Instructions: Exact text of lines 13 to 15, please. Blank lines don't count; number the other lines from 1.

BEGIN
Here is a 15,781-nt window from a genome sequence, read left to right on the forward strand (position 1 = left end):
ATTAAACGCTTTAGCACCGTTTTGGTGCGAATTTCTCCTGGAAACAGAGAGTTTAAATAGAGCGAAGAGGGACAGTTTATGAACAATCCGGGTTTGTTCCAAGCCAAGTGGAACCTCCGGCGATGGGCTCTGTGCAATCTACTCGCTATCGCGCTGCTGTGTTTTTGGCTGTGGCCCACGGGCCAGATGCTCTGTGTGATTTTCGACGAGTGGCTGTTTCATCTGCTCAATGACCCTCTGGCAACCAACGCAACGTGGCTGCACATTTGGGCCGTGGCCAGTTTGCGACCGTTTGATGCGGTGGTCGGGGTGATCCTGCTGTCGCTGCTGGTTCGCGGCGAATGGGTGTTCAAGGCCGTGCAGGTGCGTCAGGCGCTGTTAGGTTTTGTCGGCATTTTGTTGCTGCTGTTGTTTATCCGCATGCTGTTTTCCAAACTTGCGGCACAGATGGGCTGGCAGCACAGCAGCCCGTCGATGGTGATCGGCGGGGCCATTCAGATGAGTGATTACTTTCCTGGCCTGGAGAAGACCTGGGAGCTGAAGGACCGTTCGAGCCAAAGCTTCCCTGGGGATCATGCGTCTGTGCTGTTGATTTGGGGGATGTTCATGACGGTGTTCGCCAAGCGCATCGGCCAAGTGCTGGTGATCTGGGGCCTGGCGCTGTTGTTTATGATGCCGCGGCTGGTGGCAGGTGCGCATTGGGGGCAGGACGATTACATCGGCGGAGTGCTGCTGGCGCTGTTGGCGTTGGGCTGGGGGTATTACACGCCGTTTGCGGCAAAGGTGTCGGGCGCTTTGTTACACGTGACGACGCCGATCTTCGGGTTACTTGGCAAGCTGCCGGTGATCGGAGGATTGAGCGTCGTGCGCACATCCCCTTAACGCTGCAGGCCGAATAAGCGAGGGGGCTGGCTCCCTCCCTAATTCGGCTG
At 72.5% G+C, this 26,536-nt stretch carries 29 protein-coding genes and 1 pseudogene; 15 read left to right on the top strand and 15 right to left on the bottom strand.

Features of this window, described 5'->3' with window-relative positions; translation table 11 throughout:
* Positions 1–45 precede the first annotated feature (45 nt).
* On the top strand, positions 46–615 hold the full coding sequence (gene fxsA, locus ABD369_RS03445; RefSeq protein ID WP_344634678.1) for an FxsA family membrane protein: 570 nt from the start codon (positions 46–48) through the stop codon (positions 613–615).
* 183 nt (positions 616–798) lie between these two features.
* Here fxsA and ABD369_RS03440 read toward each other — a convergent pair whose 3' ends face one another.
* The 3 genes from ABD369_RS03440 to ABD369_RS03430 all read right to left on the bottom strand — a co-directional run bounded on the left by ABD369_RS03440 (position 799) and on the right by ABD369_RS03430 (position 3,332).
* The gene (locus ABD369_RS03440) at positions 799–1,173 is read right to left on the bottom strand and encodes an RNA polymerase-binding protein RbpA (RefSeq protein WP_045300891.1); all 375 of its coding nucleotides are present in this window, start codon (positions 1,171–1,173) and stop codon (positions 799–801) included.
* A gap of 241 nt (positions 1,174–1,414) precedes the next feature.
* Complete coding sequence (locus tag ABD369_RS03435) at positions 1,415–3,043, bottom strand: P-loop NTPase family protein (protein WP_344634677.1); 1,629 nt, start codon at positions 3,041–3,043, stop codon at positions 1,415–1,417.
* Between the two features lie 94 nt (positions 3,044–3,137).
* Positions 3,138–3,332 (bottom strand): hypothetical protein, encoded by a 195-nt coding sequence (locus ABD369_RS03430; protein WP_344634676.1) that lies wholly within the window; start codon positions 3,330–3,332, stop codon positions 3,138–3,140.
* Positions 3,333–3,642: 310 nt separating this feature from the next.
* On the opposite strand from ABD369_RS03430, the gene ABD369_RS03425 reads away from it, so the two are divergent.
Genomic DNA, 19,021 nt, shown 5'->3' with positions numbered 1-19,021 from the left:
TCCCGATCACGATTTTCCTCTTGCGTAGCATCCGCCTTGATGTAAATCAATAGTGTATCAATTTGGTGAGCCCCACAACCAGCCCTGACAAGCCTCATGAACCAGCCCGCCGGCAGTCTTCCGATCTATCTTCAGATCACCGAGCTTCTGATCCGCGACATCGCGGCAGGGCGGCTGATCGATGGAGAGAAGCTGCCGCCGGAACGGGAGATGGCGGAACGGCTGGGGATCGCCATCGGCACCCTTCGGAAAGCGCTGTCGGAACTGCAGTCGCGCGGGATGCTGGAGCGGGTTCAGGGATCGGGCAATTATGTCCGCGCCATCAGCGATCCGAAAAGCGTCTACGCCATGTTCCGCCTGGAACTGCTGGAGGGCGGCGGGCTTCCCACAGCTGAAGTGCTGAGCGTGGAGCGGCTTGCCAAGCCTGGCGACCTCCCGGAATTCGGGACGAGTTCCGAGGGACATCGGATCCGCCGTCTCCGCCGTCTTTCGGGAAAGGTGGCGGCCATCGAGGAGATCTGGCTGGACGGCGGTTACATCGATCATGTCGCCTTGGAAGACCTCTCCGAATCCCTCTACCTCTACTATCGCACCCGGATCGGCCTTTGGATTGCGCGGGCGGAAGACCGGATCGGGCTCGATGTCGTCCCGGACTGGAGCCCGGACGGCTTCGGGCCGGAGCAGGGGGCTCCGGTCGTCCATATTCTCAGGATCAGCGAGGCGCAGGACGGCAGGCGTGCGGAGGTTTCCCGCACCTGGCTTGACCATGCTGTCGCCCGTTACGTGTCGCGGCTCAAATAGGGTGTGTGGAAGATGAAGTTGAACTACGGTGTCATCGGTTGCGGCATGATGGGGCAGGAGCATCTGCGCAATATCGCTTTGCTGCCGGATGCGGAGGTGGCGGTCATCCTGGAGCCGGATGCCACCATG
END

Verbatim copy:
* Between the two features lie 94 nt (positions 3,044–3,137).
* Positions 3,138–3,332 (bottom strand): hypothetical protein, encoded by a 195-nt coding sequence (locus ABD369_RS03430; protein WP_344634676.1) that lies wholly within the window; start codon positions 3,330–3,332, stop codon positions 3,138–3,140.
* Positions 3,333–3,642: 310 nt separating this feature from the next.